I have been a bit frivolous with my spending on meals recently, so I went to the night market for dinner one night. 

It was constructed only recently, but there are fair rides in the middle of it. 

So cool. 

I had a delicious noodle soup while the power flickered on and off. It had been a while since I had enjoyed a good bowl of soup, makes me excited for my upcoming travels in Vietnam(!). 

One night, while we were sitting by the water drinking a cheap bottle of wine an watching the sunset, a tuktuk driver came up and started chatting with us. He invited us to go have 'palm juice' with him and his friends. He brought us to this little house in the middle of nowhere, where there were local people hanging out on reed mats on the ground drinking and eating. Turns out it was palm wine but it's strangely delicious in a fermented kind of way. 

Overall, Kampot is a great place to enjoy some good food by the river side, rent a motorbike and explore the nearby sights, and just relax into the vibe of the town. 

Check out the book store if you're in the area, amazing selection AND they do book exchanges, bonus!

Koh Rong Island, Cambodia

It's official, I'm addicted to island living. 

However, when I first arrived to Koh Rong, I felt a bit overwhelmed: there were tons of guest houses, bungalows and bars along the beach with a heck of a lot more people milling about compared to Koh Ta Kiev island. 

After a bit of an adjustment, I came to like Koh Rong quite a bit. 

I ended up staying at a bit of a sketchy guest house down a strange little alleyway, with boarded walls that had cracks in the middle since the boards weren't quite straight. Made for some loud mornings when the whole fam would wake up ridiculously early and start banging around pots and pan whilst yelling at each other right near my room. At least it got me out of bed bright'n'early ;)

Lesson learned: take the early morning speed boat to the island from Sihanoukville and not the afternoon slow boat like myself - all of the guesthouses were full by the time I arrived, hence the strange accommodations. 

Although the slow boat has some comfy seating ;)

Koh Rong is super chilled out and so flipping hot during the day that people don't do much more than hangout on the white sand beach, swim in the crystal blue waters (for hours, seriously). I'm pretty sure almost everyone on the island gets sunburnt almost every day with the 45C sun beating down. Good times.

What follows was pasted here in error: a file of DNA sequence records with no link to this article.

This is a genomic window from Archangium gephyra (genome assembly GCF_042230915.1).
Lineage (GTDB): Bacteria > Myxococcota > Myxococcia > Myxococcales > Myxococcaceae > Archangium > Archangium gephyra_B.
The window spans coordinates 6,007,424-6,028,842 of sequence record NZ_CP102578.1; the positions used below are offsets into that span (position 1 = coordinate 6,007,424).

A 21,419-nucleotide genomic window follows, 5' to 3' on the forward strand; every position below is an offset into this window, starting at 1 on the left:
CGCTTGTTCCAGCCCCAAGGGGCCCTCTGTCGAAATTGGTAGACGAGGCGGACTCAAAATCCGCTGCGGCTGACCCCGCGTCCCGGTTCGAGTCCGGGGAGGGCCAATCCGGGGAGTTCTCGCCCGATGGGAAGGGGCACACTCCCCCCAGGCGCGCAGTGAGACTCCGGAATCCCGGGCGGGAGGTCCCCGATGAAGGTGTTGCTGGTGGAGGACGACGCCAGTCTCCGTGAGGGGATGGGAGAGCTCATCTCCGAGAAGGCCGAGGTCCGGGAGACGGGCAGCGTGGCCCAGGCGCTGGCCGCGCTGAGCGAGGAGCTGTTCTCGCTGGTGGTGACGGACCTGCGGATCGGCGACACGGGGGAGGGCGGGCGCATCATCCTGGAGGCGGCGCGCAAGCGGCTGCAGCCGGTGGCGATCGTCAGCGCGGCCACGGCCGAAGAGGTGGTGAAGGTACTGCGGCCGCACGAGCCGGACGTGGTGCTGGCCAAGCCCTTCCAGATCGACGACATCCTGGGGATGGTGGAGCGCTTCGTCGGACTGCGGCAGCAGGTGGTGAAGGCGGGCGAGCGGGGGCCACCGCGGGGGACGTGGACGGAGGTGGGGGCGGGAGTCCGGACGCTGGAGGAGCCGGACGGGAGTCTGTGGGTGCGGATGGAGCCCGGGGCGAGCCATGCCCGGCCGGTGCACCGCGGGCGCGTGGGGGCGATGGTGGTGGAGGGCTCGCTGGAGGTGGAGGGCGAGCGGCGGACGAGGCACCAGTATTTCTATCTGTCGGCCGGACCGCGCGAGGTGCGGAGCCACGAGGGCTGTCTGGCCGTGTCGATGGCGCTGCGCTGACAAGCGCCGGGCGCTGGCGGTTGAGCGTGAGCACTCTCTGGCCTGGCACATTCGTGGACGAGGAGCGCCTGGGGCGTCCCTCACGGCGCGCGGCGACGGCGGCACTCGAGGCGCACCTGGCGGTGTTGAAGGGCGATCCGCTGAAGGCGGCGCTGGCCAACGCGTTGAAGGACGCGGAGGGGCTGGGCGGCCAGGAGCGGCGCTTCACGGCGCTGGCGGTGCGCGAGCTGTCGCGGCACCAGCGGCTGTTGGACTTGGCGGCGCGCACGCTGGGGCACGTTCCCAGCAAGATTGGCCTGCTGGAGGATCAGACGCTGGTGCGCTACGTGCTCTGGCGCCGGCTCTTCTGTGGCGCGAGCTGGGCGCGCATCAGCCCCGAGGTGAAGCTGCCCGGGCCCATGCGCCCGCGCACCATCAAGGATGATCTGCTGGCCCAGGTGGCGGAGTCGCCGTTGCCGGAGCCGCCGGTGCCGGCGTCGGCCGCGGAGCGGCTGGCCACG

I made the trek through the jungle path to Long Beach on the other side of the island. 

There were much less people on this side, although snorkelling tours generally end here to watch the sunset. There are a few bungalows that you can stay in ($15) or a dorm ($6) or you can rent a tent ($5) and pitch it on the beach. 

I didn't end up camping on Long Beach since it started to POUR down rain the day that I made the trek over there. It was cool to swim in the warm water with the cool(ish) rain pelting down after a long game of beach volleyball. I decided it wasn't the best conditions to camp in...I know, such a lame-o. 

I ended up renting a tent with a travel buddy and we decided to branch out a bit and stay on 4km Beach (continue down the beach from Koh Rong to the left if you're looking at the water, past rocky beach and then you will see a long crescent of white sand beach, so beautiful!). 

It was amazing: we got fried noodles, Oreos and beers in Koh Rong and set up camp at dusk. There was only one other couple camping on the beach, which was cool later on since they knew how to start a fire. I know, I'm super outdoorsy ;) 

We went swimming with the luminescent plankton under the stars - the most amazing thing of all time!! I've never seen so much before, it was seriously like swimming through fairy dust. 

Not going to lie, my sleep wasn't the best (we had no mattress and we somehow ended up having as much sand as the Sahara desert in our tent) but the sunrise (at around 5:30) made up for it. 

So beautiful. 

It's crazy, though - as soon as the sun rises, it is instantly HAWT. It's potent fo sho. 

There were really cool BBQ restaurants in Koh Rong, although slightly pricier than the regular fried rice and noodle stalls down the beach.

There are no roads on the island, it's the best feeling to never have to wear shoes! Although the sand does heat up during the day and you can see everyone running from one shady patch to the next. 

Overall, although it's a bit busier and has more of a party vibe, I really enjoyed my time on Koh Rong island. 

I mean, how could you not love frolicking for hours in this water, amiright?!